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Russia's new PM could stand for president
Russia's surprise choice for new prime minister, Viktor Zubkov, told lawmakers on Thursday he planned changes to the cabinet line-up and he even held out the possibility of running for president next year.
President Vladimir Putin on Wednesday nominated Zubkov, the little-known head of a money laundering watchdog, as the new premier in a move that confounded analysts who had expected a political heavyweight to be named.
Speaking to reporters after he met legislators who must confirm his nomination, Zubkov was asked whether he planned to run in an election next March to find for Putin's successor.
"If I achieve something as prime minister then I do not rule out that possibility," Zubkov told reporters. The parliament, dominated by Putin loyalists, is expected to confirm Zubkov's appointment on Friday.
However, an official who did not want to be named, played down the significance of Zubkov's comments, saying the prime-minister designate may have been flustered by television cameras and the huge media attention.
Zubkov, a 65-year-old former collective farm boss who worked alongside Putin in the 1990s in the St Petersburg City Hall, pledged changes in the cabinet.
"The government structure is not ideal," he said. "The administrative reform has not been very effective. There will be structural changes for sure."
The Izvestia daily quoted Economy Ministry sources as saying that the liberal-minded economy minister, German Gref, could leave the cabinet. The daily said he might be replaced by Andrei Kostin, CEO of state-controlled VTB Bank, which recently floated on the London stock market.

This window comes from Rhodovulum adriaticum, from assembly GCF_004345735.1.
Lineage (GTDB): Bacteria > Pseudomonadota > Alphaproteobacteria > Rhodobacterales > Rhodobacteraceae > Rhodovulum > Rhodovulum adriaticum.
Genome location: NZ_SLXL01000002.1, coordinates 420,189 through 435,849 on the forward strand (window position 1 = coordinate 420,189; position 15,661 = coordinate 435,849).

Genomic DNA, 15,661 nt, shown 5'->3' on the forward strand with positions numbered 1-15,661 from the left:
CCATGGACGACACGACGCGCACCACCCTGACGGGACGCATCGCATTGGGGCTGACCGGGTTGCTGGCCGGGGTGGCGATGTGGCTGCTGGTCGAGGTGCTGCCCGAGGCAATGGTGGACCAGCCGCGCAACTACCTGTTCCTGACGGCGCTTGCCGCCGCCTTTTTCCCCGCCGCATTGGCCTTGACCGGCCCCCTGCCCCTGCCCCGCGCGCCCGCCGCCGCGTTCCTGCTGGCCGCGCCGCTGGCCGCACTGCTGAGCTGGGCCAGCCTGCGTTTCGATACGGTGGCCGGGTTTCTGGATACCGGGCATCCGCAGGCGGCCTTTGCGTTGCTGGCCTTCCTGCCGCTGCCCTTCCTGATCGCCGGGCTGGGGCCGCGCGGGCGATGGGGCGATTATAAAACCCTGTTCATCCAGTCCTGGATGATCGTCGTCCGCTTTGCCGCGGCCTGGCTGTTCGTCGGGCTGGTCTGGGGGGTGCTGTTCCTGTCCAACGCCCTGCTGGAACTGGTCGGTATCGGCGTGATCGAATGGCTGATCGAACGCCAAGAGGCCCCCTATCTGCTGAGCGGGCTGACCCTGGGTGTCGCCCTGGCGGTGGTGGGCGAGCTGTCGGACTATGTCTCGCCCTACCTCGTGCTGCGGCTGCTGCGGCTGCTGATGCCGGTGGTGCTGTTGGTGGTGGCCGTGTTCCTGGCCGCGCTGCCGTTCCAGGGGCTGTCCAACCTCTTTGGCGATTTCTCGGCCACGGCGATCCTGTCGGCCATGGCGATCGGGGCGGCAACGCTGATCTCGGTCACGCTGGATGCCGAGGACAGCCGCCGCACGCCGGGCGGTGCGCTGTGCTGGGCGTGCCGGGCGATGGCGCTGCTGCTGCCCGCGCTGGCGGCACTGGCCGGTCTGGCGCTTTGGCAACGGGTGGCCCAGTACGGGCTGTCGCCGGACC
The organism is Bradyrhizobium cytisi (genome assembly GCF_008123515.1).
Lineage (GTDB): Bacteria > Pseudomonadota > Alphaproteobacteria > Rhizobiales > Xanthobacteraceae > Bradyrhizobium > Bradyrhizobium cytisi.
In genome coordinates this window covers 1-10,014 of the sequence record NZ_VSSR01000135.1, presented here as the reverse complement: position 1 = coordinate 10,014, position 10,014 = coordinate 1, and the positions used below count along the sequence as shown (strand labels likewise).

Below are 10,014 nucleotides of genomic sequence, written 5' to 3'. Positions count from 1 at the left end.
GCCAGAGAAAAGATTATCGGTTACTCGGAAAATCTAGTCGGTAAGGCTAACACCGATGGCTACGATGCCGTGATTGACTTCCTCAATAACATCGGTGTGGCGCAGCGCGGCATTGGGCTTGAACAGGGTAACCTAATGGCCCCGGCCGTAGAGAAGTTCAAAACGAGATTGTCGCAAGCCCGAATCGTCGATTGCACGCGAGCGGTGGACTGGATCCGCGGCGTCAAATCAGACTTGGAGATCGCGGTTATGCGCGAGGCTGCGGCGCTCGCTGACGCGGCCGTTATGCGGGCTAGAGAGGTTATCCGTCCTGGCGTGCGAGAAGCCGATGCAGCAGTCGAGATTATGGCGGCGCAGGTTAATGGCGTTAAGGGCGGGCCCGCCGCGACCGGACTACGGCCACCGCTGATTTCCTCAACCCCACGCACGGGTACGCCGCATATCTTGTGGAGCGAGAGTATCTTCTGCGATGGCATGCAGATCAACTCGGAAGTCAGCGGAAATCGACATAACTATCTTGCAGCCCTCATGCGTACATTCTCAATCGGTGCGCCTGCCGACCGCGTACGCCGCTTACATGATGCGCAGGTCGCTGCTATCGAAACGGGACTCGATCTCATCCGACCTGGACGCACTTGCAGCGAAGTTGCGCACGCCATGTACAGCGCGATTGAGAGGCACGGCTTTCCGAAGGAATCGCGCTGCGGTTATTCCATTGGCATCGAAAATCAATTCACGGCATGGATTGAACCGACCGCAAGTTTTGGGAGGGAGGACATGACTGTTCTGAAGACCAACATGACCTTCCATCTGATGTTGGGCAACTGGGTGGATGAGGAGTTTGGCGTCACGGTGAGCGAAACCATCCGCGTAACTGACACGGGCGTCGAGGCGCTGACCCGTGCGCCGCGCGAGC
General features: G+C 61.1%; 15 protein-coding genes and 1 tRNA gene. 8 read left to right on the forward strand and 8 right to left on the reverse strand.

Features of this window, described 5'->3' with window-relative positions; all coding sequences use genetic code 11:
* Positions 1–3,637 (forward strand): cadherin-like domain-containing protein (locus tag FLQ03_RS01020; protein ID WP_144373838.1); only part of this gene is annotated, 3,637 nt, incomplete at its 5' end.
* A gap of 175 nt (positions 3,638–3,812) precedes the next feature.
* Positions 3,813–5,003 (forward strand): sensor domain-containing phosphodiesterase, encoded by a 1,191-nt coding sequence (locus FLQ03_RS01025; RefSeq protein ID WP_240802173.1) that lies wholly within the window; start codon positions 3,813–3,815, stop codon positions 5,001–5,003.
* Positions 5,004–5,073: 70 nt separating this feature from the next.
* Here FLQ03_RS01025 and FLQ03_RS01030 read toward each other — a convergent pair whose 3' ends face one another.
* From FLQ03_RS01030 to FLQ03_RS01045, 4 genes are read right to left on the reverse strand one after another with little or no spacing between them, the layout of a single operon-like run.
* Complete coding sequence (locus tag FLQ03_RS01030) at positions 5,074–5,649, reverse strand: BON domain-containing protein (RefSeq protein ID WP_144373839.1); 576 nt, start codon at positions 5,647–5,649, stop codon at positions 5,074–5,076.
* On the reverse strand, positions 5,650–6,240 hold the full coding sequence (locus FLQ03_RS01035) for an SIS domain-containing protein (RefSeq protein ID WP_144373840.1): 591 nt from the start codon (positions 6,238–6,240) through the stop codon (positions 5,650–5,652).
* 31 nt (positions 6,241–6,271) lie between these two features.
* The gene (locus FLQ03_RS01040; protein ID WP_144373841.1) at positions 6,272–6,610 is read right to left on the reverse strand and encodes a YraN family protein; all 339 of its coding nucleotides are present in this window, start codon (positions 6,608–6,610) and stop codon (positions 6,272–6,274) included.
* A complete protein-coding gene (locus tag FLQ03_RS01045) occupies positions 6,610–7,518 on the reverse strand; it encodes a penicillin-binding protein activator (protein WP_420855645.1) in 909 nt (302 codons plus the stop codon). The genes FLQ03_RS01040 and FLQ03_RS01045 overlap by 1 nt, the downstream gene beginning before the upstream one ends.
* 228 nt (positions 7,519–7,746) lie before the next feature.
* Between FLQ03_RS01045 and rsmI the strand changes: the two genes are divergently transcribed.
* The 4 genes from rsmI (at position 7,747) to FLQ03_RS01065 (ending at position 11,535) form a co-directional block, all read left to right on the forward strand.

Financial paper Vedomosti, citing sources in the business community, said Gref could take a private sector job and that his ministry could go to Arkady Dvorkovich, head of the presidential Directorate of Experts.
Gref has been a standard-bearer for efforts to open up the Russian economy to private investors, fighting with more hawkish officials who favour a bigger role for the state.
But he has been powerless to stop the growing influence of state corporations like Gazprom and Rosneft. Rosneft is chaired by Igor Sechin, Putin's deputy chief of staff and a key figure in the "siloviki", a powerful grouping of officials with close ties to the security services.
Most observers had been expecting Putin to name First Deputy Prime Minister Sergei Ivanov as prime minister as a prelude to Ivanov becoming president when Putin steps down next year.
The consensus on Thursday was that Putin wanted to keep everyone guessing about the identity of his favoured successor.
"The president has carried out a very elegant manoeuvre: as expected he has changed the government but he has not created a rival for himself," Vedomosti said.
Investment bank Renaissance Capital said Zubkov was an unlikely president and a more probable interim figure.
"Zubkov (is) very well positioned to handle the potentially unstable period during which there is a transition of power from Vladimir Putin to the new president," it said in a commentary.
"Zubkov's appointment ... is the clearest indicator so far that the Kremlin is determined to handle this period very strongly and confidently, thereby avoiding instability."
Some Russian newspapers said Zubkov's previous position running a financial market watchdog charged with fighting money laundering gave him extraordinary access to detailed information about who in Russia's elite had moved what amount of money out of the country potentially very valuable information.